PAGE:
Students often express frustration with modern art wondering what it’s about, what meaning is has. Obviously some modern works have meaning in the conventional sense of a narrative or set of characters that do something intelligible. But the larger project of modern art is to simply take some dimension of reality and highlight it, put it on a pedestal so we see it anew.
It’s about the visual play of matter in motion which cannot be constrained by anything as limited as a narrative. It takes perception seriously, not merely as a precursor to conceptual understanding, but as something in itself worth exploring.
I doubt that Rauschenberg’s “First Landing Jump” has an articulable meaning other than to portray a collection of familiar textures and shapes in a juxtaposition never before seen.
The art of cooking is peculiar. Cooking, because it supplies us with energy and nutrition, must fit into the rhythms of daily life. It is constrained by practicalities of all sorts—money, time, personal preferences–that limit what can be done. Within those constraints of course there is ample opportunity for a cook to be creative by playing with ingredients, modifying recipes or trying new techniques all with the aim of making the food taste good.
But that’s not art; that’s life.
Art, by contrast, is the realm of consciously-developed form. Edible art, like any type of art, must have meaning, emotional resonance, and distinctive pattern. To make edible art it is not enough that the food taste good. The flavors must be organized into patterns that allow us to mentally grasp the work and understand it. Art isn’t the realm of pure freedom where creativity goes on a wild bender. Creativity is constrained by the demands or form just as for a novelist an elaborate, subtle plot limits the way characters can be developed.
So for the artistic chef, cooking is not just a matter of making food taste good but of giving the food significant form by displaying flavors in meaningful patterns that provoke a reaction. Art occupies the tensive border between ordinary life and something that transcends the ordinary, and if cooking is an art it too must embody that tension.
I think that is a challenge for cooks or chefs who are accustomed to providing only comfort.
Does simplicity have aesthetic value? The dominant voices in the Western tradition of aesthetics praise complexity; finding unity in diversity is the hallmark of great art. Certainly in wine, complexity not simplicity is most admired. Legendary and high scoring wines all exhibit complex flavor profiles and extensive evolution on the palate. Simple wines might be enjoyable for dinner but seldom induce rapture.
But in food, simplicity seems to have its place. As the celebrated gastronome Curnonsky wrote, “Good cooking is when things taste of what they are”. Great chefs know when to simplify recipes to eliminate anything that might distract from an ingredient’s inherent flavor. Japanese aesthetics has long appreciated simplicity. And many minimalist works in painting, (Malevich or Rothko) or in music, ( Reich or Riley or the blues for that matter), rely on simplicity. Are these exceptions that prove the rule that complexity is fundamental to aesthetic value? Or is Western aesthetics missing something in its praise of the virtues of complexity?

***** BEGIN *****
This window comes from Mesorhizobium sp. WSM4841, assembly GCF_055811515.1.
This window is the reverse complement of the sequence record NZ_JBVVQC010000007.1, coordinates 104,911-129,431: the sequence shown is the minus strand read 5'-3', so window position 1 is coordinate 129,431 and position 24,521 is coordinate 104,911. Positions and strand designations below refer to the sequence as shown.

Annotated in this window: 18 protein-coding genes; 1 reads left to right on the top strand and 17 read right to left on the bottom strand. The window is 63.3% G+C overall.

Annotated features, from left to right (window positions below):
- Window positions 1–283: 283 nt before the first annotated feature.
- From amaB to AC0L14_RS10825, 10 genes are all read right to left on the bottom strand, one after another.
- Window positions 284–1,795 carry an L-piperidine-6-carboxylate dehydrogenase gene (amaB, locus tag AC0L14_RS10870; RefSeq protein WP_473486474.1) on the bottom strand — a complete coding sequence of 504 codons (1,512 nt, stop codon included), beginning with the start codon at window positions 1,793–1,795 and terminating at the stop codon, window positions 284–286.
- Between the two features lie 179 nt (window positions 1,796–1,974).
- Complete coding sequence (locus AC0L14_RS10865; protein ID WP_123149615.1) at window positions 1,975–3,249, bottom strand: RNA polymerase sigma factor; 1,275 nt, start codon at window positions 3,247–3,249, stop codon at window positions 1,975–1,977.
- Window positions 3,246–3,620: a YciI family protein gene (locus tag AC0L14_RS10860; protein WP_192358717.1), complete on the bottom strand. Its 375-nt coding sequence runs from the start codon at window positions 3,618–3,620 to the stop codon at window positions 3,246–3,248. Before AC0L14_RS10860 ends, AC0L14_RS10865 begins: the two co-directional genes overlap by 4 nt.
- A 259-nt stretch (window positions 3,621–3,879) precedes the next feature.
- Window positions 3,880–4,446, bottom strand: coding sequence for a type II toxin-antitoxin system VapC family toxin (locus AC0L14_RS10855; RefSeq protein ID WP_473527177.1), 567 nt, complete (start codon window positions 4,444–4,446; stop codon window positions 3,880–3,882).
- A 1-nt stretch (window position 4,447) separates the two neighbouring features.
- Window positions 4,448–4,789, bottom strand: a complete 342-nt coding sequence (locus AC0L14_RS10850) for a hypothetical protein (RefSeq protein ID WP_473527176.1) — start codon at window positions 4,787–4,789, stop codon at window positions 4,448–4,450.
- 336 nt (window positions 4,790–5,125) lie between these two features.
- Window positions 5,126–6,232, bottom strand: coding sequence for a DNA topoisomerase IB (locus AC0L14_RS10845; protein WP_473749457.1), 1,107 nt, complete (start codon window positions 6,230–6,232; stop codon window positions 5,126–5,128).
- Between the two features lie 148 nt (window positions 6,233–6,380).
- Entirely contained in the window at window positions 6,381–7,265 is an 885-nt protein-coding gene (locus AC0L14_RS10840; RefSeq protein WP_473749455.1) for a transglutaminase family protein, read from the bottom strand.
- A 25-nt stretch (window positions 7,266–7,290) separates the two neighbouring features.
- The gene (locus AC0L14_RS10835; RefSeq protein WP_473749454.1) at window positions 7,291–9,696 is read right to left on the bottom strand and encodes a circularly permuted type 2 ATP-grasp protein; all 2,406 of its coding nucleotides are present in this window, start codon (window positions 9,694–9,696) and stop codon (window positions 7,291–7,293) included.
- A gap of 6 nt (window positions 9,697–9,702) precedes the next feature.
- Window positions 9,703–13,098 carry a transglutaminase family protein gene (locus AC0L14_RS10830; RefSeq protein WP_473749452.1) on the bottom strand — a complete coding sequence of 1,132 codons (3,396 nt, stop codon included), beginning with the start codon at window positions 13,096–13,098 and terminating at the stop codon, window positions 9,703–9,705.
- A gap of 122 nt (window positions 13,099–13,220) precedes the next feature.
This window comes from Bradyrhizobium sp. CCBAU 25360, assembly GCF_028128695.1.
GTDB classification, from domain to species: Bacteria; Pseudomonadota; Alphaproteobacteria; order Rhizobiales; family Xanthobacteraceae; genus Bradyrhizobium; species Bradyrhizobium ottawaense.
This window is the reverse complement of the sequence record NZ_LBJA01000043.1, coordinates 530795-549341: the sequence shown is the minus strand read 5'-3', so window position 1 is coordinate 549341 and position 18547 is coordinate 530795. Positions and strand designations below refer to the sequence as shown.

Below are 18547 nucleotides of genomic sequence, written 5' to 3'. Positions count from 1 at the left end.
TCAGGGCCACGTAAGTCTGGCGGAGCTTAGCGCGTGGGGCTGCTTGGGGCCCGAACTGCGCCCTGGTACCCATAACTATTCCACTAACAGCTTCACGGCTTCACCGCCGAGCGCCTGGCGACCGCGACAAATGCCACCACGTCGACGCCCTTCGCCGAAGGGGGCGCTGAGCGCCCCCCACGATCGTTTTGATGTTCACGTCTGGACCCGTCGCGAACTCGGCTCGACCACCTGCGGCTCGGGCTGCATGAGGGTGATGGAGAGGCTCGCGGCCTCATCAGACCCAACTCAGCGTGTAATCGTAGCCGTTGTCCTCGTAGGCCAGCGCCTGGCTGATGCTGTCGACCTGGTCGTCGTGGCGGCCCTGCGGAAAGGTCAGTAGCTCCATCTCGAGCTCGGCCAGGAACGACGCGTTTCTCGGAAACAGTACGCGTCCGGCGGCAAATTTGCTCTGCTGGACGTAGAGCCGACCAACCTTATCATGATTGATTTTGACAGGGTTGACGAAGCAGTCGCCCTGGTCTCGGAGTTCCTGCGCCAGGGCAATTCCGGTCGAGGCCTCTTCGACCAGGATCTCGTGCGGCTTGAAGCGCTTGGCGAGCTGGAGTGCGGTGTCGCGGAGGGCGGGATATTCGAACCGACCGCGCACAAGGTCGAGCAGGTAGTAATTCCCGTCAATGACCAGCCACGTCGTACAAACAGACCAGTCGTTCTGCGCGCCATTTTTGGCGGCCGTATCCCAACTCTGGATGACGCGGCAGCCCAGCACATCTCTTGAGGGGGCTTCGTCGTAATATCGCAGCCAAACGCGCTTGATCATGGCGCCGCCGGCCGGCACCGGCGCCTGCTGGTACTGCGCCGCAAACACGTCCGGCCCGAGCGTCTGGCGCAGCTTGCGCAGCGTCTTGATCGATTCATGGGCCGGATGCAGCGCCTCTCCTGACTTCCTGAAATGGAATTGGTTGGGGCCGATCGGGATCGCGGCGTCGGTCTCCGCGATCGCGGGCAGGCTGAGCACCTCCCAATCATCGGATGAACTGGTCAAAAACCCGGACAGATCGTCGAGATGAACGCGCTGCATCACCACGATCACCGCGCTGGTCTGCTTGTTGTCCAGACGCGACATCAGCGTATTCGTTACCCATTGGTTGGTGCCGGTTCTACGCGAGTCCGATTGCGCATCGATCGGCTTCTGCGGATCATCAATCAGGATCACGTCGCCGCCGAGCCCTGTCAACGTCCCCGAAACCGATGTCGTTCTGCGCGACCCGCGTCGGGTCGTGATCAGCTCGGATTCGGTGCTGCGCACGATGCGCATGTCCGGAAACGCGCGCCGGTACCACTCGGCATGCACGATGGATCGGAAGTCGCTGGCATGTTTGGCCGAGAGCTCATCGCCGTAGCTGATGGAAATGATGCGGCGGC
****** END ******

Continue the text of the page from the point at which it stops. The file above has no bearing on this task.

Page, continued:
It seems to me simplicity is often a tool through which an artist achieves unity and balance in a work. Thus simplicity has instrumental value. But is simplicity inherently aesthetically pleasing? Can it stand alone, not as instrument to achieve unity, but as something itself aesthetically pleasing?
I’m not sure. But if simplicity has inherent aesthetic value, it would disrupt current practices of wine tasting.
Stay tuned for more on this.
Adonis, the poet and outspoken Paris-based Syrian exile, thinks art has that potential. In an interview at the New York Review of Books blog he explains:
The East and the West are economic and military concepts, and were created by colonialism. We can say geographically that there are East and West. Economics and colonialism took advantage of that.
But in art there is no East and West. You see it in the paintings of Paul Klee and how he was inspired by Tunisia and Eastern Arabia. You see it in the paintings of Delacroix and how he was inspired by Morocco. When you read Rimbaud, you see that the best thing about Rimbaud is that he is not a Westerner; although he was born in the West, he was completely against the West. When you read Abu Nawas, or Abu Al-Ma’arri, you do not say that they are Easterners or Westerners. The creative ones are from one world, regardless of what country they come from or where they went. They live together beyond geography, beyond languages and nationalism, and they belong to the creative world of humanity. In this sense there is neither East nor West. Whitman is just like Abu Tammam for me. He is a part of me, and I am a part of him.
It would be nice to think so.
The dangers of romanticism and worries about cultural appropriation notwithstanding, creativity always seeks to erase boundaries, especially the artificial ones the make sense only if violence and theft is your thing.
A world without art would be a world in which no one would be curious about shadows or impatient with limits—a world in which authority would be all to comfortable.
I think Adonis is essentially right.
Art is a confederacy of lepers and pariahs, affecting little except for its crucial role as testimony to the possibility of non-violence.